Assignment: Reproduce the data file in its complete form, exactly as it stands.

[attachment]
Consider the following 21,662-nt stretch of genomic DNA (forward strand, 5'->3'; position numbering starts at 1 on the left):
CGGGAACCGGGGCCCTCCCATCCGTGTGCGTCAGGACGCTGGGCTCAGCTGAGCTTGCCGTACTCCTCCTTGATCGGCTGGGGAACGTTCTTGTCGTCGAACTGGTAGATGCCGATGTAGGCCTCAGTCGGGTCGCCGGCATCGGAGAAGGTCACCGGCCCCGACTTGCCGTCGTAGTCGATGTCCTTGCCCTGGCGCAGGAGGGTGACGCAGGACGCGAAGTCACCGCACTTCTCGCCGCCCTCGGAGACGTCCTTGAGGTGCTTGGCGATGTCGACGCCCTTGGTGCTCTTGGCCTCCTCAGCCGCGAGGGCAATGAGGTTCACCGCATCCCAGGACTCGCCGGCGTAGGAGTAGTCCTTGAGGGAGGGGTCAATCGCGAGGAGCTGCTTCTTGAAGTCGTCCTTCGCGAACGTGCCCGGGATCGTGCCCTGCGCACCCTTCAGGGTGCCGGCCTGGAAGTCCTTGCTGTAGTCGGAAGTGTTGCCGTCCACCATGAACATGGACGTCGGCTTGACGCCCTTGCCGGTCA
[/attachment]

Consider the following 21,662-nt stretch of genomic DNA (forward strand, 5'->3'; position numbering starts at 1 on the left):
CGGGAACCGGGGCCCTCCCATCCGTGTGCGTCAGGACGCTGGGCTCAGCTGAGCTTGCCGTACTCCTCCTTGATCGGCTGGGGAACGTTCTTGTCGTCGAACTGGTAGATGCCGATGTAGGCCTCAGTCGGGTCGCCGGCATCGGAGAAGGTCACCGGCCCCGACTTGCCGTCGTAGTCGATGTCCTTGCCCTGGCGCAGGAGGGTGACGCAGGACGCGAAGTCACCGCACTTCTCGCCGCCCTCGGAGACGTCCTTGAGGTGCTTGGCGATGTCGACGCCCTTGGTGCTCTTGGCCTCCTCAGCCGCGAGGGCAATGAGGTTCACCGCATCCCAGGACTCGCCGGCGTAGGAGTAGTCCTTGAGGGAGGGGTCAATCGCGAGGAGCTGCTTCTTGAAGTCGTCCTTCGCGAACGTGCCCGGGATCGTGCCCTGCGCACCCTTCAGGGTGCCGGCCTGGAAGTCCTTGCTGTAGTCGGAAGTGTTGCCGTCCACCATGAACATGGACGTCGGCTTGACGCCCTTGCCGGTCA